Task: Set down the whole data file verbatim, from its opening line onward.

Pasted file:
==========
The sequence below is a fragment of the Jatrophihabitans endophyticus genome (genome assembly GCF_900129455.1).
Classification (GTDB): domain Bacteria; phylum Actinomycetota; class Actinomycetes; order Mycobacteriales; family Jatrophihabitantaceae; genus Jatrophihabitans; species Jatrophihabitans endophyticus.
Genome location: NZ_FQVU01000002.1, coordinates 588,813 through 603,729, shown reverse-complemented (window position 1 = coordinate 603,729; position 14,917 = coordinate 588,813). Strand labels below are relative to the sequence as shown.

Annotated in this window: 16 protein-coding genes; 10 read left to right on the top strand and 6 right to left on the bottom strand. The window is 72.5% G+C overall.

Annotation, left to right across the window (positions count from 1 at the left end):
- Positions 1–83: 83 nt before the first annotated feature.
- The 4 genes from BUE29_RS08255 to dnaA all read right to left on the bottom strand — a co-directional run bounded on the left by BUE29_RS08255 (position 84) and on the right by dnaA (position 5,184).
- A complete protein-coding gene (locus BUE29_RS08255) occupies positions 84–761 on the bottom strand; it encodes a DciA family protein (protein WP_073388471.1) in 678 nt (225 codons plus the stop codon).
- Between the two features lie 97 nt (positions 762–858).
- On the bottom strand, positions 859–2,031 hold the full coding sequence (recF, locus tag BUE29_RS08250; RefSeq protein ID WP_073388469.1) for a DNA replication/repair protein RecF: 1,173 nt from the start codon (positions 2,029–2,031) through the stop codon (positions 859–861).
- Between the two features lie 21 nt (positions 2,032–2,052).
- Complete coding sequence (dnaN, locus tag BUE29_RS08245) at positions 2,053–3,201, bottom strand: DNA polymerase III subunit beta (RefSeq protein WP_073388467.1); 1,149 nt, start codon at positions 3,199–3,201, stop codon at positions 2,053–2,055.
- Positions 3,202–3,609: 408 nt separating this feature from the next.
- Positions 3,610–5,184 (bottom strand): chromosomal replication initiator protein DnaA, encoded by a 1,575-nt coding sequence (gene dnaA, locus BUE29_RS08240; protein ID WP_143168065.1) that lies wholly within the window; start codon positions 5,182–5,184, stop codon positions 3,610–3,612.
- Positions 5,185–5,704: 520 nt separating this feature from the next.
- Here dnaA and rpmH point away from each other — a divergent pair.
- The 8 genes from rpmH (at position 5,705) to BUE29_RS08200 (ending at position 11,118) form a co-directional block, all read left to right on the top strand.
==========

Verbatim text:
The sequence below is a fragment of the Jatrophihabitans endophyticus genome (genome assembly GCF_900129455.1).
Classification (GTDB): domain Bacteria; phylum Actinomycetota; class Actinomycetes; order Mycobacteriales; family Jatrophihabitantaceae; genus Jatrophihabitans; species Jatrophihabitans endophyticus.
Genome location: NZ_FQVU01000002.1, coordinates 588,813 through 603,729, shown reverse-complemented (window position 1 = coordinate 603,729; position 14,917 = coordinate 588,813). Strand labels below are relative to the sequence as shown.

Annotated in this window: 16 protein-coding genes; 10 read left to right on the top strand and 6 right to left on the bottom strand. The window is 72.5% G+C overall.

Annotation, left to right across the window (positions count from 1 at the left end):
- Positions 1–83: 83 nt before the first annotated feature.
- The 4 genes from BUE29_RS08255 to dnaA all read right to left on the bottom strand — a co-directional run bounded on the left by BUE29_RS08255 (position 84) and on the right by dnaA (position 5,184).
- A complete protein-coding gene (locus BUE29_RS08255) occupies positions 84–761 on the bottom strand; it encodes a DciA family protein (protein WP_073388471.1) in 678 nt (225 codons plus the stop codon).
- Between the two features lie 97 nt (positions 762–858).
- On the bottom strand, positions 859–2,031 hold the full coding sequence (recF, locus tag BUE29_RS08250; RefSeq protein ID WP_073388469.1) for a DNA replication/repair protein RecF: 1,173 nt from the start codon (positions 2,029–2,031) through the stop codon (positions 859–861).
- Between the two features lie 21 nt (positions 2,032–2,052).
- Complete coding sequence (dnaN, locus tag BUE29_RS08245) at positions 2,053–3,201, bottom strand: DNA polymerase III subunit beta (RefSeq protein WP_073388467.1); 1,149 nt, start codon at positions 3,199–3,201, stop codon at positions 2,053–2,055.
- Positions 3,202–3,609: 408 nt separating this feature from the next.
- Positions 3,610–5,184 (bottom strand): chromosomal replication initiator protein DnaA, encoded by a 1,575-nt coding sequence (gene dnaA, locus BUE29_RS08240; protein ID WP_143168065.1) that lies wholly within the window; start codon positions 5,182–5,184, stop codon positions 3,610–3,612.
- Positions 5,185–5,704: 520 nt separating this feature from the next.
- Here dnaA and rpmH point away from each other — a divergent pair.
- The 8 genes from rpmH (at position 5,705) to BUE29_RS08200 (ending at position 11,118) form a co-directional block, all read left to right on the top strand.